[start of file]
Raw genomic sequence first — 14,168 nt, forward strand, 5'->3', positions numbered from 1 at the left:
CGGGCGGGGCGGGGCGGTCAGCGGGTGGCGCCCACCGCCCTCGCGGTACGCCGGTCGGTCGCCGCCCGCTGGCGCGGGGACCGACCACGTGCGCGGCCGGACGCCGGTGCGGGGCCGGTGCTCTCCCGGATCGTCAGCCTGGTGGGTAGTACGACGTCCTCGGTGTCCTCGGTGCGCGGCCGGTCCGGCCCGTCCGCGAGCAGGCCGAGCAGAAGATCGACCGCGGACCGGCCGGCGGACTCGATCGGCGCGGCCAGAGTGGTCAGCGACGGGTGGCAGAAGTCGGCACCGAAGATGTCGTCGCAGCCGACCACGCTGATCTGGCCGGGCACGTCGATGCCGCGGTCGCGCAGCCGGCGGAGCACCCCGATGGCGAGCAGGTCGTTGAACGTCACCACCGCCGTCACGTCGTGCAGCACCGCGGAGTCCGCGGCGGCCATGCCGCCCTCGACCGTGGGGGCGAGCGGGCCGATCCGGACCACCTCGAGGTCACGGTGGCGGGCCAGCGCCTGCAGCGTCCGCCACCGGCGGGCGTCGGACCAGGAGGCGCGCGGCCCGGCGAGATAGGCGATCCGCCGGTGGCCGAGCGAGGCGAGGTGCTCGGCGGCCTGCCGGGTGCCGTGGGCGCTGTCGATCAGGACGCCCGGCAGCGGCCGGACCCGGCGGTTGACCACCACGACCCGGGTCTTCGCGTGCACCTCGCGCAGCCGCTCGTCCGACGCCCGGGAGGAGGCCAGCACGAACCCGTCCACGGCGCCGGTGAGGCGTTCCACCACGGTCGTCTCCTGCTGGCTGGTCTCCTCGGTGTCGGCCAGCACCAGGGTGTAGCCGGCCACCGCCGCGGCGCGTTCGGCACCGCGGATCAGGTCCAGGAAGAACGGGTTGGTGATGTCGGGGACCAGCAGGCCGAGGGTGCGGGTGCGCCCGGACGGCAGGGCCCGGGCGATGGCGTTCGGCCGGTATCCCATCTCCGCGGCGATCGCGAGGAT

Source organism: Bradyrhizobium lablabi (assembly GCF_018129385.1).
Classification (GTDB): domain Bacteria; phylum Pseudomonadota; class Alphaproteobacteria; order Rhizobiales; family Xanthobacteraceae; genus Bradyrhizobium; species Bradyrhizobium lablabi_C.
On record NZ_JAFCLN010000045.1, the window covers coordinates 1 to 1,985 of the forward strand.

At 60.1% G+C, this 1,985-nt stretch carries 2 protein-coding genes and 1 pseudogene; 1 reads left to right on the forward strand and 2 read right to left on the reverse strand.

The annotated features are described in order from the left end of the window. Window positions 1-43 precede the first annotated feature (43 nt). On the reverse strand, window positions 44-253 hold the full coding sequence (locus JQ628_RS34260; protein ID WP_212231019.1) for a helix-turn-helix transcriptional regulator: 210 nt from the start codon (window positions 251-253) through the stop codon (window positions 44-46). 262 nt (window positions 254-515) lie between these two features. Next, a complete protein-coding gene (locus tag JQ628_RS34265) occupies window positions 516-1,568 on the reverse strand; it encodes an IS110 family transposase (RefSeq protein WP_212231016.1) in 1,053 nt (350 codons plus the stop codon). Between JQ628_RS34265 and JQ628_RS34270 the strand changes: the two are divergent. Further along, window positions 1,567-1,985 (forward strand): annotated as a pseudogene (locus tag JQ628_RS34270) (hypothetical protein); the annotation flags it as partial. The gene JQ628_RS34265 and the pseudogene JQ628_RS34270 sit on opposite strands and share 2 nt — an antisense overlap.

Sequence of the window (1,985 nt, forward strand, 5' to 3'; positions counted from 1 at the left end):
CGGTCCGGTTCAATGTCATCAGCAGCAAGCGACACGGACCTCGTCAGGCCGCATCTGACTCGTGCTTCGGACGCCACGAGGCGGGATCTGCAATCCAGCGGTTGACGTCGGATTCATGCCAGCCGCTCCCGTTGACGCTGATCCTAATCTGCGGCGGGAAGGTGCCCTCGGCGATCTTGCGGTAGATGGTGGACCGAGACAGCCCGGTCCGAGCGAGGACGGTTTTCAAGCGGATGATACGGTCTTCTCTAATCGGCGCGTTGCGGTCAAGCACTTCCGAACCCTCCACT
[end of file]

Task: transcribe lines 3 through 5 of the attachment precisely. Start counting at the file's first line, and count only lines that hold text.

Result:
Source organism: Bradyrhizobium lablabi (assembly GCF_018129385.1).
Classification (GTDB): domain Bacteria; phylum Pseudomonadota; class Alphaproteobacteria; order Rhizobiales; family Xanthobacteraceae; genus Bradyrhizobium; species Bradyrhizobium lablabi_C.
On record NZ_JAFCLN010000045.1, the window covers coordinates 1 to 1,985 of the forward strand.